Why Jigsaw Puzzles are Good for Your Brain?
Why Jigsaw Puzzles are Good for Your Brain
Not only are jigsaw puzzles excellent brain training and coordination improvement tools, they’re fun, too! Working a puzzle helps develop your abilities to reason, analyze, sequence, deduce, logical thought processes and problem solving skills. These types of puzzles also improve hand-eye co-ordination and develop a good working sense of spatial arrangements.
When you solve a jigsaw puzzle, you are engaging your brain to retain information on shapes and colors in order to choose pieces that will fit together properly. This hunt for pieces requires your brain to memorize what each piece looks like or what the shape should look like and what kinds of pieces you are searching for in order to complete the picture. Because you are likely doing this repeatedly as you search for puzzle pieces, the process reinforces short-term memory.
Jigsaw puzzles also promote the relationship between the left and right brain. The logical left brain looks at individual parts. It is sequential, rational, analytical and objective. The left brain is stimulated by problem solving. The creative right brain sees the big picture. It thrives on randomness, is intuitive and subjective, and even likes the unfamiliar. Jigsaw puzzles satiate the needs of both the left and right brain.
In solving jigsaw puzzles, the brain is being worked in both hemispheres, making connections between the sides as well as between brain cells. The connections enhance your ability to learn, understand and remember. Furthermore, each success with the puzzle – from individual piece placement to the actual completion of the puzzle – encourages the production of dopamine, an important neurotransmitter in the brain that regulates mood and affects concentration and motivation. Dopamine also plays a large part in memory and motor control.
If you really like a challenge, try the ‘blind’ technique in solving your puzzles. With this approach, study the image on the face of the jigsaw puzzle box only before you begin. Then put it away. You have to work from memory to rearrange the pieces and complete the visual. When you’ve mastered that technique, you can really give your brain a workout by trying to put a puzzle together face down – with no picture. It may not seem as exciting as watching the picture come together, but you’ll be working your brain extra hard to figure out where those pieces go.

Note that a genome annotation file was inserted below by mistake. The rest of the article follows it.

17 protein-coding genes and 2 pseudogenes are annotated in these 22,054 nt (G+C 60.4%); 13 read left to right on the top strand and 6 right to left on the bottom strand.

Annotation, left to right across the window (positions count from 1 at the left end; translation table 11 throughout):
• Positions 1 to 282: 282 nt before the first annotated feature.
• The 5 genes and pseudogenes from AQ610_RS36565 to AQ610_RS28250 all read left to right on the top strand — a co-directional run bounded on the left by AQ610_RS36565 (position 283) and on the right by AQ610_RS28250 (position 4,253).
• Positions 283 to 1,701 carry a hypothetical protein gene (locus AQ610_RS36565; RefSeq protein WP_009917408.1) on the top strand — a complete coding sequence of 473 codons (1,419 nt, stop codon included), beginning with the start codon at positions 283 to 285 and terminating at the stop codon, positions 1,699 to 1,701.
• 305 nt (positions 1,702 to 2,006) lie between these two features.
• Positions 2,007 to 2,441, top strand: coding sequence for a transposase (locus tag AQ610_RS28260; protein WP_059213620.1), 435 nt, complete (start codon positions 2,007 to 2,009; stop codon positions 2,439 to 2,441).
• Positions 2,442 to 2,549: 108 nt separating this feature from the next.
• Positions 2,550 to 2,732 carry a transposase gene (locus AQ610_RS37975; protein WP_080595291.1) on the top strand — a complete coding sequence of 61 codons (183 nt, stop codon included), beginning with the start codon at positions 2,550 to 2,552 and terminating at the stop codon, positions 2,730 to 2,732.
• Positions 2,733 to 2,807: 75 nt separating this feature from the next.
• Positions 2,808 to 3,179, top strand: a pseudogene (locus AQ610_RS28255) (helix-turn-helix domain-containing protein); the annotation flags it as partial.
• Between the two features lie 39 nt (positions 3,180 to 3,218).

Puzzles can also be relaxing. Concentrating on the puzzle pieces might help refocus the mind away from negative and stressful thoughts. Once you’re in a peaceful state of mind, cortisol and blood pressure levels drop to healthier levels. Since chronic elevations of cortisol in the bloodstream can lead to impaired cognitive abilities, anything you can do to reduce those levels can only be beneficial for your brain.
(blog source: ilham öz)
- Anatolian Puzzle
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Last Updated December 9, 2019, 10:22 PM
My mom is a longtime jigsaw puzzler. When I was young, seeing her leaning over a pile of cut-outs, piecing them together to form various pictures of orchids or landscapes or puppies was a nightly thing. She even had a wooden table dedicated to her puzzling hobby, complete with a special lamp and leather chair.
I always thought of her jigsaw addiction as a quirky, endearing "mom" trait. So when I started noticing the puzzles popping up more and more in my daily life, at first I thought I was homesick. But as I listened to my friends gush about how jigsaw puzzles helped them relax and unwind, I found myself wondering whether this was an actual trend.
It is. The jigsaw market is growing globally, and is expected to reach $730 million by 2024, MarketWatch reports. Plus, there’s a strangely satisfying subreddit entirely full of pictures of completed puzzles.
And just like the adult coloring book craze of 2015, this trend is being driven at least in part by jigsaw puzzles' ability to bust stress. Research suggests that puzzles may help your brain, and even potentially prevent cognitive disorders as you age. Anecdotal evidence suggests they help with anxiety. They may even help you fall asleep at night, says Jim Horne, Ph.D., professor emeritus of psychophysiology at Loughborough University in England and the author of Sleeplessness.
“It’s a bizarre recommendation,” Horne acknowledges, but still advises people try it if they're consistently stressed at night. Looking for matching pieces takes your mind off your worries, he says. “It’s a great distraction. It might sound pointless, but it’s even more pointless to lie there at night thinking about trying to go to sleep."
Kaylin Marcotte began doing jigsaws in 2015 to cope with the stress of her job at a startup. It became a habit, and a “form of meditation” for her.
“It’s relaxing because it forces you to not do a couple of things,” she says. “There’s no way to be on a screen when you’re doing it, and there’s really no way to multitask. It’s just you and your puzzle, and it’s a full-brain exercise that lets you tune out all your other concerns and stressors in that moment.” All you're brainpower goes to finding two pieces that fit perfectly together.
Marcotte got so into her puzzle hobby that she ended up developing her own company, Jiggy, which launched last month. The unique, creative pictures on each puzzle are designed by female artists only. Plus, the jigsaws are small enough to fit a standard frame and each set comes with puzzle glue, so you can show off your finished creations forever.
But even if you prefer to dismantle your jigsaw after completing it (a la sand mandala rituals), you can still benefit from the process of puzzling, Marcotte says.
“It’s all about the creation process,” she says. “And the journey,”
by Molly Longman
- Anatolian Puzzle
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